While facial recognition has captured the media’s attention, object-identification software has gone largely unnoticed, considering the potential threat it could pose to individual privacy and affect it could have on police proceedings, according to The Intercept.
After 9/11, police departments in major cities began to consider what new technologies they could use in counterterrorism efforts. The New York City Police Department command center, known as the Lower Manhattan Security Coordination Center, integrated video analytics software that captures stills of individuals on closed-circuit TV footage into cameras all over the city. The images are automatically labeled with physical tags according to things clothing and hair color, allowing police to quickly search for people of interest. The software also updates the department on unattended packages, cars speeding on one-ways in the wrong direction, and people trespassing in restricted areas.
The NYPD has not been forthcoming about the program, which IBM developed based on secret access to NYPD camera footage, meaning they had access to thousands of New Yorkers daily lives since 2012. Their program has the ability to search for people captured in the footage based on hair color, facial hair, and skin tone. IBM has declined to comment to the Intercept on their usage of this footage, and the NYPD phased out the program in 2016.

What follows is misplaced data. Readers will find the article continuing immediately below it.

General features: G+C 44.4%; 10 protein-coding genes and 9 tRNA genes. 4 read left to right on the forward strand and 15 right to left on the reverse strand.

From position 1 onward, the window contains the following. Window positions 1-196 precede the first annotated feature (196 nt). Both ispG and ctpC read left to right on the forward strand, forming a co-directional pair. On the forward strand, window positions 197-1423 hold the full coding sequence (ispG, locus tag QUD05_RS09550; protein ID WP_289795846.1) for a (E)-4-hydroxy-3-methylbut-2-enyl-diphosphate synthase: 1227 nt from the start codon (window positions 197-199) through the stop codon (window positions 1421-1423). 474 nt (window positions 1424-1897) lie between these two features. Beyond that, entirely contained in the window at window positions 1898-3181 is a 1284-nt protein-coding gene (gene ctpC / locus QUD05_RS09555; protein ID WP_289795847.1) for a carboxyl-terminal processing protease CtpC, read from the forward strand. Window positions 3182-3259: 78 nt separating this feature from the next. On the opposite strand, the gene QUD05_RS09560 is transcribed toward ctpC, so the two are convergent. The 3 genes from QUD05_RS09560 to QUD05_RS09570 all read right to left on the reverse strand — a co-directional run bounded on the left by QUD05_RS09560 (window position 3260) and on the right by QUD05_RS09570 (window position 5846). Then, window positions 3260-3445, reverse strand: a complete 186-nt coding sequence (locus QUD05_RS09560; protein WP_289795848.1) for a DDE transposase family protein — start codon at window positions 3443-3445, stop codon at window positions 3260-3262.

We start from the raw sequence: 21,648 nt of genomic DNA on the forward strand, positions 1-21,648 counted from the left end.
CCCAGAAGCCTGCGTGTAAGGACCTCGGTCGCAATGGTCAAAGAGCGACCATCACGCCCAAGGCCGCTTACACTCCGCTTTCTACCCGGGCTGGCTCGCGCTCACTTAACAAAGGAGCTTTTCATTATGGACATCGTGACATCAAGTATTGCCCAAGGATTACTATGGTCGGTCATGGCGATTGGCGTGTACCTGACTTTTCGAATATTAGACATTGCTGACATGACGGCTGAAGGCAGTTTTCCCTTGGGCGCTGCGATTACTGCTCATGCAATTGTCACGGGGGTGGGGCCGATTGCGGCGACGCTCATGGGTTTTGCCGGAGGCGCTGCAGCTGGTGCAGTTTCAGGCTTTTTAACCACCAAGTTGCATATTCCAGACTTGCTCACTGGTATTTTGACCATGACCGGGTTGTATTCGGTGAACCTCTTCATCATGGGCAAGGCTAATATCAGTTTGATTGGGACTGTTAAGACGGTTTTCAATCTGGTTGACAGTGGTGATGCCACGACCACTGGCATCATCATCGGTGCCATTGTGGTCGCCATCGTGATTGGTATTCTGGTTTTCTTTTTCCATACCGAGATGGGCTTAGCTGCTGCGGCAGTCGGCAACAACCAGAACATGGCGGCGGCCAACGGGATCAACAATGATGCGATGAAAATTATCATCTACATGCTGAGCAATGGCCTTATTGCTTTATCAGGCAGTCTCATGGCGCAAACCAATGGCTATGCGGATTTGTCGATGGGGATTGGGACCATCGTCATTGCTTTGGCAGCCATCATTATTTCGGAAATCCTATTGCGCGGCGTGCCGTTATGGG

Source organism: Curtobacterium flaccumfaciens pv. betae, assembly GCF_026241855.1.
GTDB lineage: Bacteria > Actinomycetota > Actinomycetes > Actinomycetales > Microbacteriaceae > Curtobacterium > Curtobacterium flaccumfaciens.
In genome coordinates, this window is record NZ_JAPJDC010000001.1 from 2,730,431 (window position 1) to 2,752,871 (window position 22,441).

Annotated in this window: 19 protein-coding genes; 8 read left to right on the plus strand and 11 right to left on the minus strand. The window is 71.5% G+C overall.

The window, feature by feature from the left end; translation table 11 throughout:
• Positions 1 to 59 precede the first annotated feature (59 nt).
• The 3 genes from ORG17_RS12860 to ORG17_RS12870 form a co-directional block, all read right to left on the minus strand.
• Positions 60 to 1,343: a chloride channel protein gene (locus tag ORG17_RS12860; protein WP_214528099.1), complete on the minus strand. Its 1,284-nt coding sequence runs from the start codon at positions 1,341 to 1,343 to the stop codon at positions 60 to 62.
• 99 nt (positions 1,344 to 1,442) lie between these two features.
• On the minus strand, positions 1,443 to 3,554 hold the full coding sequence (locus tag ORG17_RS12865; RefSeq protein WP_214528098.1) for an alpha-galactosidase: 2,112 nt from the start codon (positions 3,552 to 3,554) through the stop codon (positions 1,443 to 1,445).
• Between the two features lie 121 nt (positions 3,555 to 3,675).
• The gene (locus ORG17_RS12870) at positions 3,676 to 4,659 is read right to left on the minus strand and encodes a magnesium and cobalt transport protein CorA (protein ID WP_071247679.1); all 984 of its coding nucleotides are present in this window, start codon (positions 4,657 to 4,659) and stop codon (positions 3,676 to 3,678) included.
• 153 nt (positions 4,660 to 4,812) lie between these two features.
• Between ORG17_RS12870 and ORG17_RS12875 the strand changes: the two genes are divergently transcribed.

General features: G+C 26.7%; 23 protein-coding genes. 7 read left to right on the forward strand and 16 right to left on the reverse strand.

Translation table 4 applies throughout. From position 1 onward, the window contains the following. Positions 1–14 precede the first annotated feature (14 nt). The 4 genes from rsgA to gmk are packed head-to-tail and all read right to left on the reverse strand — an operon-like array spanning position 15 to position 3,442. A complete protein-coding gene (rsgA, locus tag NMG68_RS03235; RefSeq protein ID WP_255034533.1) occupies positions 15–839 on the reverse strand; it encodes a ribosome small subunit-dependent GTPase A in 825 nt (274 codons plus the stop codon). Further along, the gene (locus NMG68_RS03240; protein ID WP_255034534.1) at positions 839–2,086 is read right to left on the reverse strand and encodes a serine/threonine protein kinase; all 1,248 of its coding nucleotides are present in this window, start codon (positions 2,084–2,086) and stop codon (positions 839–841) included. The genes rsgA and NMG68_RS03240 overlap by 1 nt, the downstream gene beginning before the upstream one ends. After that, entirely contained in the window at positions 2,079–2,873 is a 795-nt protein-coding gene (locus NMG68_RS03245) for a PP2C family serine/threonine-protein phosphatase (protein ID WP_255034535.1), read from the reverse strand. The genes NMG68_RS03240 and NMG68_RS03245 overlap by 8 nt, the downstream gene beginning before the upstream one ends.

Civil liberties groups are concerned about the secrecy involved in this programs implementation as well as the privacy issues it presents. They claim that New Yorkers have the right to know if they are being surveilled and that the program itself has the potential to racially profile citizens.
“I imagine a scenario where a vague description, like young black male in a hoodie, is fed into the system, and the software’s undisclosed algorithm identifies a person in a video walking a few blocks away from the scene of an incident,” said Jerome Greco, a digital forensics staff attorney at the Legal Aid Society, New York’s largest public defenders organization. “The police find an excuse to stop him, and, after the stop, an officer says the individual matches a description from the earlier incident.” All of a sudden, Greco continued, “a man who was just walking in his own neighborhood” could be charged with a serious crime without him or his at-torney ever knowing “that it all stemmed from a secret program which he cannot challenge.”
Rick Kjeldsen, a former IBM researcher, was bothered by the secrecy surrounding the IBM program and its involvement with the NYPD. “We certainly couldn’t talk about what cameras we were using, what capabilities we were putting on cameras,” Kjeldsen said. “They wanted to control public perception and awareness of LMSI” — the Lower Manhattan Security Initiative — “so we always had to be cautious about even that part of it, that we’re involved, and who we were involved with, and what we were doing.”